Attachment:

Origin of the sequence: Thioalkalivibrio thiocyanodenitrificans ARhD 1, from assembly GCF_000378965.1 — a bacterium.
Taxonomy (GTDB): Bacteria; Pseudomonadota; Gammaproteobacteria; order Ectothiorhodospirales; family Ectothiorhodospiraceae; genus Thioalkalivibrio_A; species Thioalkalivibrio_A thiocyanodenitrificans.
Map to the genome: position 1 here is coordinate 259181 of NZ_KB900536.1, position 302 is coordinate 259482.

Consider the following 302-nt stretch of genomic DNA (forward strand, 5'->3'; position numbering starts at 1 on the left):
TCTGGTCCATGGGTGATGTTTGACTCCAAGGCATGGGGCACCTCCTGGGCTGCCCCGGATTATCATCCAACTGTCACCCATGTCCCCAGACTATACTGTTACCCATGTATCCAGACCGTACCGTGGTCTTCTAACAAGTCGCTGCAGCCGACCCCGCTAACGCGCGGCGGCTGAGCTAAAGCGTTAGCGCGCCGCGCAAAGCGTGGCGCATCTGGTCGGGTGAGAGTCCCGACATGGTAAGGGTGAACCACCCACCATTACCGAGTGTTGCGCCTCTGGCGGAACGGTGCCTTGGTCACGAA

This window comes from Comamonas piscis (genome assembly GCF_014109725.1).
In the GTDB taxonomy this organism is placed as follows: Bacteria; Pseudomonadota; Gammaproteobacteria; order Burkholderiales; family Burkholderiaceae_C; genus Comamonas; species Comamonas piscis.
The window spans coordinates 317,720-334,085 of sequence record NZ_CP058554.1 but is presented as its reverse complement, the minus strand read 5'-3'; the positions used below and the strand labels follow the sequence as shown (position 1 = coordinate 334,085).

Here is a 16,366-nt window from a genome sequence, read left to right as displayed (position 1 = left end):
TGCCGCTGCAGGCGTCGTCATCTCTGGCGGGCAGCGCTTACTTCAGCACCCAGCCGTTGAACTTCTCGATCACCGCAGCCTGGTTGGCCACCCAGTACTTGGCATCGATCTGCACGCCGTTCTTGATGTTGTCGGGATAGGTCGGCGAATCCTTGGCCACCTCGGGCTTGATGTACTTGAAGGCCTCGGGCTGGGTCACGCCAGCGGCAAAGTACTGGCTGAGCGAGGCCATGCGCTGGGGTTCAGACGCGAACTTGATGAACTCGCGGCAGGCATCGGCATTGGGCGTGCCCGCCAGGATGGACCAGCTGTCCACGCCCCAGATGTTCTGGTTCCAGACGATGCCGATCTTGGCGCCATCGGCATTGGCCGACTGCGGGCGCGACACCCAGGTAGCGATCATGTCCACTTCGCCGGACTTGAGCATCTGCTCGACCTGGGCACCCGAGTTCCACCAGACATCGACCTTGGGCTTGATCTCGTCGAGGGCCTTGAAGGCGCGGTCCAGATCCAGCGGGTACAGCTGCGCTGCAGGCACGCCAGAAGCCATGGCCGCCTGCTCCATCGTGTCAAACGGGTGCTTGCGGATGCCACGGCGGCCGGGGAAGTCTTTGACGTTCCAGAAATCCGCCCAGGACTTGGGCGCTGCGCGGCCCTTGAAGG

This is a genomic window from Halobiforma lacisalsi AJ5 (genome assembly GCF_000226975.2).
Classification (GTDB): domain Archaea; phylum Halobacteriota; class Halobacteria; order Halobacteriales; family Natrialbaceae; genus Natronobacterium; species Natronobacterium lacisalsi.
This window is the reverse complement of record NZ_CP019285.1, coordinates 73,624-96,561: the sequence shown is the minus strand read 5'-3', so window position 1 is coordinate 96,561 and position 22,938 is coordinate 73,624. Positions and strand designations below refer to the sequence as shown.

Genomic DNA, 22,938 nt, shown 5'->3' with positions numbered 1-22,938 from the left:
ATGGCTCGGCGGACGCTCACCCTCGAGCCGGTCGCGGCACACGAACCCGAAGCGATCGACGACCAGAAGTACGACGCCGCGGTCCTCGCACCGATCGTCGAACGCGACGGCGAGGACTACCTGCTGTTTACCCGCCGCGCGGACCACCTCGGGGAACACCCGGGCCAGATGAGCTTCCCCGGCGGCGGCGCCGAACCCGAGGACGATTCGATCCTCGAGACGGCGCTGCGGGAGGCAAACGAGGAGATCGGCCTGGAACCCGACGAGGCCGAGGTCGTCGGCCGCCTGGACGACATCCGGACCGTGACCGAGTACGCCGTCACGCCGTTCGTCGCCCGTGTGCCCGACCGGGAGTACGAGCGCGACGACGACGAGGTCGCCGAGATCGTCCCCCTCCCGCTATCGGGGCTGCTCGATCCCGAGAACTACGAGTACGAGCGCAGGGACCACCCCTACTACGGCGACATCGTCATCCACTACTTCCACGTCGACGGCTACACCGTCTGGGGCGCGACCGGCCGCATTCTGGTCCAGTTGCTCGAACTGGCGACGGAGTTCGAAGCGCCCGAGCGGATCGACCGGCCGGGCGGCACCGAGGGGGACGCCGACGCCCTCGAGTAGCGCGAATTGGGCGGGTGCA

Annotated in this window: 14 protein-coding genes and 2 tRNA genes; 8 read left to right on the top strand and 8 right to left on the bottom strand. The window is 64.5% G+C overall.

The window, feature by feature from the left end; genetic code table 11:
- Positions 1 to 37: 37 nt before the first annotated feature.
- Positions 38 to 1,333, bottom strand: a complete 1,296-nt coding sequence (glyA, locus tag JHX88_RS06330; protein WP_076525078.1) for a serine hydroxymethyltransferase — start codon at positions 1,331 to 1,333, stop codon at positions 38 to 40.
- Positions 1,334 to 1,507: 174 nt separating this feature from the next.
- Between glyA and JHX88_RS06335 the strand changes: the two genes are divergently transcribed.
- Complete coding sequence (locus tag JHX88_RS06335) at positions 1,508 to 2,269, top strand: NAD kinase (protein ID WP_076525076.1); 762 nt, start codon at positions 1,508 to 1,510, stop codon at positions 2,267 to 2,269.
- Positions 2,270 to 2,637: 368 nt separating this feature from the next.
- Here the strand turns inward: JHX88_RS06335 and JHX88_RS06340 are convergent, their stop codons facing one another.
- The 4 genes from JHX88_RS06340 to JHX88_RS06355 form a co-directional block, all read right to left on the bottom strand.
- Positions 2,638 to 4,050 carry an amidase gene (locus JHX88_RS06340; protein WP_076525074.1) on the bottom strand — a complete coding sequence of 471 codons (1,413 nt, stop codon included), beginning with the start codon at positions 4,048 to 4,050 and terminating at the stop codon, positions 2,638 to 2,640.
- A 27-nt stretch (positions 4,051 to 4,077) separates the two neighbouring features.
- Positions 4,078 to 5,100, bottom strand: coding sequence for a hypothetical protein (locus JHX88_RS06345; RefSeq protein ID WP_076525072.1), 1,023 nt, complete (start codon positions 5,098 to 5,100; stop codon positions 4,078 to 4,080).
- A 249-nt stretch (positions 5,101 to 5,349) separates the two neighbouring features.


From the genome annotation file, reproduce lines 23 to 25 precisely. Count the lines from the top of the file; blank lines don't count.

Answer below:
- Positions 2,270 to 2,637: 368 nt separating this feature from the next.
- Here the strand turns inward: JHX88_RS06335 and JHX88_RS06340 are convergent, their stop codons facing one another.
- The 4 genes from JHX88_RS06340 to JHX88_RS06355 form a co-directional block, all read right to left on the bottom strand.